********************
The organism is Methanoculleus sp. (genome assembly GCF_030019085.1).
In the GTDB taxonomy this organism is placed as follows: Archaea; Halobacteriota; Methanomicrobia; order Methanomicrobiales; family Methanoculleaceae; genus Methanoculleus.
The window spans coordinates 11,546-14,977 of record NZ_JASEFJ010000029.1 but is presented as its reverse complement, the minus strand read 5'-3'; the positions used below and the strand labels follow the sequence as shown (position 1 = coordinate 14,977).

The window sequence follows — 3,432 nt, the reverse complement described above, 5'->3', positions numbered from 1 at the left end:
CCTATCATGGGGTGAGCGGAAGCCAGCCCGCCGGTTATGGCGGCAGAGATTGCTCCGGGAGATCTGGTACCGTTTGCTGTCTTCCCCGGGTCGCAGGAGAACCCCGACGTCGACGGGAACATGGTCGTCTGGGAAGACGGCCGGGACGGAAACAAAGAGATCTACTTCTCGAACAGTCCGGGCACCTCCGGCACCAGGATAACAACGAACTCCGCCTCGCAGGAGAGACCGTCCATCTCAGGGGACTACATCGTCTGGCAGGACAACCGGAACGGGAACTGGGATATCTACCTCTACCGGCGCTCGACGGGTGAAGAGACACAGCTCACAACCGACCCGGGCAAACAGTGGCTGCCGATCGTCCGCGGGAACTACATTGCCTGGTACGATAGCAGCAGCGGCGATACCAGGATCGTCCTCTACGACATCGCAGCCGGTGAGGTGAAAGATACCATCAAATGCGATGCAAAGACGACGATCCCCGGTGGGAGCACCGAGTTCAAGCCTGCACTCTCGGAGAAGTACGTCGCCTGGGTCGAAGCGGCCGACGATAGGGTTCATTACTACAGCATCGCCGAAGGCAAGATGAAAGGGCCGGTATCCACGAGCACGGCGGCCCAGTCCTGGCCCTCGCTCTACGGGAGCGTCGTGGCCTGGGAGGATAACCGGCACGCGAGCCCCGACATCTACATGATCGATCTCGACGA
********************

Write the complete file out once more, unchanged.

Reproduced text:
The organism is Methanoculleus sp. (genome assembly GCF_030019085.1).
In the GTDB taxonomy this organism is placed as follows: Archaea; Halobacteriota; Methanomicrobia; order Methanomicrobiales; family Methanoculleaceae; genus Methanoculleus.
The window spans coordinates 11,546-14,977 of record NZ_JASEFJ010000029.1 but is presented as its reverse complement, the minus strand read 5'-3'; the positions used below and the strand labels follow the sequence as shown (position 1 = coordinate 14,977).

The window sequence follows — 3,432 nt, the reverse complement described above, 5'->3', positions numbered from 1 at the left end:
CCTATCATGGGGTGAGCGGAAGCCAGCCCGCCGGTTATGGCGGCAGAGATTGCTCCGGGAGATCTGGTACCGTTTGCTGTCTTCCCCGGGTCGCAGGAGAACCCCGACGTCGACGGGAACATGGTCGTCTGGGAAGACGGCCGGGACGGAAACAAAGAGATCTACTTCTCGAACAGTCCGGGCACCTCCGGCACCAGGATAACAACGAACTCCGCCTCGCAGGAGAGACCGTCCATCTCAGGGGACTACATCGTCTGGCAGGACAACCGGAACGGGAACTGGGATATCTACCTCTACCGGCGCTCGACGGGTGAAGAGACACAGCTCACAACCGACCCGGGCAAACAGTGGCTGCCGATCGTCCGCGGGAACTACATTGCCTGGTACGATAGCAGCAGCGGCGATACCAGGATCGTCCTCTACGACATCGCAGCCGGTGAGGTGAAAGATACCATCAAATGCGATGCAAAGACGACGATCCCCGGTGGGAGCACCGAGTTCAAGCCTGCACTCTCGGAGAAGTACGTCGCCTGGGTCGAAGCGGCCGACGATAGGGTTCATTACTACAGCATCGCCGAAGGCAAGATGAAAGGGCCGGTATCCACGAGCACGGCGGCCCAGTCCTGGCCCTCGCTCTACGGGAGCGTCGTGGCCTGGGAGGATAACCGGCACGCGAGCCCCGACATCTACATGATCGATCTCGACGA